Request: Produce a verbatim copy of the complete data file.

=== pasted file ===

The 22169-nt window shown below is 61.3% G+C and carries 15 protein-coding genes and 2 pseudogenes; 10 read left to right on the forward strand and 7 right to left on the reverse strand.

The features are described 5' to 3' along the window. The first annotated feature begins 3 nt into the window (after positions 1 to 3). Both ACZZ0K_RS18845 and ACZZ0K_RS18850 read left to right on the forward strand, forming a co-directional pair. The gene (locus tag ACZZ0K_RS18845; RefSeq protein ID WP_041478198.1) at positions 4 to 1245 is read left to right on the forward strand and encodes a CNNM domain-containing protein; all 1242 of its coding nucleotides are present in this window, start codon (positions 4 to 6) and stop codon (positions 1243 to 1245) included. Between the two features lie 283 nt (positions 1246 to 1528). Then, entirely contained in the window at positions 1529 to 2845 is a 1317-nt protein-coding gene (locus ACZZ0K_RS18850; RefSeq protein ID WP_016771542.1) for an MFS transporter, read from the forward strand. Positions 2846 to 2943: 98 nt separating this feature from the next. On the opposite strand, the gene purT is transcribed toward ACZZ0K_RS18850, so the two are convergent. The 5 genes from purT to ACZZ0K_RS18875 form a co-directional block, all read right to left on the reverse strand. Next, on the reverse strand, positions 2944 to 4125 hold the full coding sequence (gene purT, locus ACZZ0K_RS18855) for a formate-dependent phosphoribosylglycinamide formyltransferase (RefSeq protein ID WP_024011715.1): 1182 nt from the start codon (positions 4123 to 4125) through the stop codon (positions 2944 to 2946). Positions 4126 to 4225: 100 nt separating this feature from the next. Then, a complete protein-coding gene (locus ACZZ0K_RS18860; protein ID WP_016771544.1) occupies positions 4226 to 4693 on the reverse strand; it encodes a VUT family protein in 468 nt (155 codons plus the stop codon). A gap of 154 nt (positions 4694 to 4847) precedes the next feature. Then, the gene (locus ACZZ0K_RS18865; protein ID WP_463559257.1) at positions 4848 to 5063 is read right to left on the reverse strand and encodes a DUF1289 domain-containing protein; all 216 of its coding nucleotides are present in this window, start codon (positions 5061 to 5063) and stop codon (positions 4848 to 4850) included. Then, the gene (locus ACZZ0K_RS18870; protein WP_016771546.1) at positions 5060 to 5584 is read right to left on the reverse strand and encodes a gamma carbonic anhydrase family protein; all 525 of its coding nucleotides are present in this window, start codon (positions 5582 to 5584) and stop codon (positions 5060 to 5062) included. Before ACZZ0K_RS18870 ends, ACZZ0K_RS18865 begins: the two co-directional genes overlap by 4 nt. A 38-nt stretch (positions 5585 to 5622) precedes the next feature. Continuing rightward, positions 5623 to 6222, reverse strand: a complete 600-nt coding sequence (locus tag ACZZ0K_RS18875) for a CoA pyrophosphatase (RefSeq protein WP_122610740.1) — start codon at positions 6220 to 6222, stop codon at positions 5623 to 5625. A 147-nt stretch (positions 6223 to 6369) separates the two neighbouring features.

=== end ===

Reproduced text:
The 22169-nt window shown below is 61.3% G+C and carries 15 protein-coding genes and 2 pseudogenes; 10 read left to right on the forward strand and 7 right to left on the reverse strand.

The features are described 5' to 3' along the window. The first annotated feature begins 3 nt into the window (after positions 1 to 3). Both ACZZ0K_RS18845 and ACZZ0K_RS18850 read left to right on the forward strand, forming a co-directional pair. The gene (locus tag ACZZ0K_RS18845; RefSeq protein ID WP_041478198.1) at positions 4 to 1245 is read left to right on the forward strand and encodes a CNNM domain-containing protein; all 1242 of its coding nucleotides are present in this window, start codon (positions 4 to 6) and stop codon (positions 1243 to 1245) included. Between the two features lie 283 nt (positions 1246 to 1528). Then, entirely contained in the window at positions 1529 to 2845 is a 1317-nt protein-coding gene (locus ACZZ0K_RS18850; RefSeq protein ID WP_016771542.1) for an MFS transporter, read from the forward strand. Positions 2846 to 2943: 98 nt separating this feature from the next. On the opposite strand, the gene purT is transcribed toward ACZZ0K_RS18850, so the two are convergent. The 5 genes from purT to ACZZ0K_RS18875 form a co-directional block, all read right to left on the reverse strand. Next, on the reverse strand, positions 2944 to 4125 hold the full coding sequence (gene purT, locus ACZZ0K_RS18855) for a formate-dependent phosphoribosylglycinamide formyltransferase (RefSeq protein ID WP_024011715.1): 1182 nt from the start codon (positions 4123 to 4125) through the stop codon (positions 2944 to 2946). Positions 4126 to 4225: 100 nt separating this feature from the next. Then, a complete protein-coding gene (locus ACZZ0K_RS18860; protein ID WP_016771544.1) occupies positions 4226 to 4693 on the reverse strand; it encodes a VUT family protein in 468 nt (155 codons plus the stop codon). A gap of 154 nt (positions 4694 to 4847) precedes the next feature. Then, the gene (locus ACZZ0K_RS18865; protein ID WP_463559257.1) at positions 4848 to 5063 is read right to left on the reverse strand and encodes a DUF1289 domain-containing protein; all 216 of its coding nucleotides are present in this window, start codon (positions 5061 to 5063) and stop codon (positions 4848 to 4850) included. Then, the gene (locus ACZZ0K_RS18870; protein WP_016771546.1) at positions 5060 to 5584 is read right to left on the reverse strand and encodes a gamma carbonic anhydrase family protein; all 525 of its coding nucleotides are present in this window, start codon (positions 5582 to 5584) and stop codon (positions 5060 to 5062) included. Before ACZZ0K_RS18870 ends, ACZZ0K_RS18865 begins: the two co-directional genes overlap by 4 nt. A 38-nt stretch (positions 5585 to 5622) precedes the next feature. Continuing rightward, positions 5623 to 6222, reverse strand: a complete 600-nt coding sequence (locus tag ACZZ0K_RS18875) for a CoA pyrophosphatase (RefSeq protein WP_122610740.1) — start codon at positions 6220 to 6222, stop codon at positions 5623 to 5625. A 147-nt stretch (positions 6223 to 6369) separates the two neighbouring features.